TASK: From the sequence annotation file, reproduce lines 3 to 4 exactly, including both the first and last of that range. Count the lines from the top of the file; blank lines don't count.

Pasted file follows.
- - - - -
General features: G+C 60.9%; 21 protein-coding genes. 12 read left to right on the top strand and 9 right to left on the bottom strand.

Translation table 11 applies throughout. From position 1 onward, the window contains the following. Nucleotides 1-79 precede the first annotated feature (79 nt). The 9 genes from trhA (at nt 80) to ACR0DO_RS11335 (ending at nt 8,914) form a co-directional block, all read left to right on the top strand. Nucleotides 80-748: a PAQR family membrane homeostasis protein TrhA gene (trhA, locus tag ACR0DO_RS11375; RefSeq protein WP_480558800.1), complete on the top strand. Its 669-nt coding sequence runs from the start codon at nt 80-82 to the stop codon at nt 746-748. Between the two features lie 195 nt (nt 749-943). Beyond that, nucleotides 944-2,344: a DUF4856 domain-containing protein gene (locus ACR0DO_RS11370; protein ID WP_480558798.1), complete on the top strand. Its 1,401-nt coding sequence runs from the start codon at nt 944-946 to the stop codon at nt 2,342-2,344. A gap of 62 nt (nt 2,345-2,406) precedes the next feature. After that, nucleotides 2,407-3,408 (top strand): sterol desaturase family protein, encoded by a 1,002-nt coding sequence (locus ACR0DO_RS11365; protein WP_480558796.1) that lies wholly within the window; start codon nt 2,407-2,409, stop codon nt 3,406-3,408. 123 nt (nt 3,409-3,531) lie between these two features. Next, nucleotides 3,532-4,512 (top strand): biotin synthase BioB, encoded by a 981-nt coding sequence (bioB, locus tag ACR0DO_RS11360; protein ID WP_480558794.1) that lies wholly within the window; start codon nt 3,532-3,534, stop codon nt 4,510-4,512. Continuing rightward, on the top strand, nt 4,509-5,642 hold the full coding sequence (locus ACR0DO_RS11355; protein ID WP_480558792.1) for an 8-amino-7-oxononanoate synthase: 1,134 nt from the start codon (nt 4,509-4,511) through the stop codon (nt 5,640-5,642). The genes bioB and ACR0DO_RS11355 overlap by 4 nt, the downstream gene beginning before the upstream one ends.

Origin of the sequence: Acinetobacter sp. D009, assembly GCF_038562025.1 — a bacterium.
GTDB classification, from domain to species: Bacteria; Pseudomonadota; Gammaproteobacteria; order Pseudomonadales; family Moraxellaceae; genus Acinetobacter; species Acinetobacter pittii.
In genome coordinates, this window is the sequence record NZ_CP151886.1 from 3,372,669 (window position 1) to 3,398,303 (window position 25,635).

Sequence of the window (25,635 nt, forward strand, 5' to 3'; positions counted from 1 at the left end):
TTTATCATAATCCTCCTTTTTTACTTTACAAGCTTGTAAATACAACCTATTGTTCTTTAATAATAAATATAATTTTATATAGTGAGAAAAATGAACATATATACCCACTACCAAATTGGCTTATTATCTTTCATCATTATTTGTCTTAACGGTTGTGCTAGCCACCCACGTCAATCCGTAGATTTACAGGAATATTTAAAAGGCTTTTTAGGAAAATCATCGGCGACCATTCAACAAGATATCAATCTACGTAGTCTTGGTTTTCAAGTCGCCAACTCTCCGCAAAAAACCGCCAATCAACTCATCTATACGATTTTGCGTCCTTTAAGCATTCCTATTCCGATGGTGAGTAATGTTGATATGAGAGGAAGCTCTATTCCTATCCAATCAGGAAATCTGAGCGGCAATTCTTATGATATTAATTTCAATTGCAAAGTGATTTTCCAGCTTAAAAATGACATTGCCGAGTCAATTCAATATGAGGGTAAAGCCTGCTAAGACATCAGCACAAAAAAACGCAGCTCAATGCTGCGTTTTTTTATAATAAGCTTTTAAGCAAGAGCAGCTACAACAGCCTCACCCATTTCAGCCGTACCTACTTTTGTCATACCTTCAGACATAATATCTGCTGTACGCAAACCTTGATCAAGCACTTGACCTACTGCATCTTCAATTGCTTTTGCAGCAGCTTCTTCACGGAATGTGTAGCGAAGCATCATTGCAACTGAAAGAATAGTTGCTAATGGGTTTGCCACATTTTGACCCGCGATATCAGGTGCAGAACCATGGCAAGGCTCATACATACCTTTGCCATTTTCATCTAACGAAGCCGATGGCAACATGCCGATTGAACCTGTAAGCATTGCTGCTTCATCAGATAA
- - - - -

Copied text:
Origin of the sequence: Acinetobacter sp. D009, assembly GCF_038562025.1 — a bacterium.
GTDB classification, from domain to species: Bacteria; Pseudomonadota; Gammaproteobacteria; order Pseudomonadales; family Moraxellaceae; genus Acinetobacter; species Acinetobacter pittii.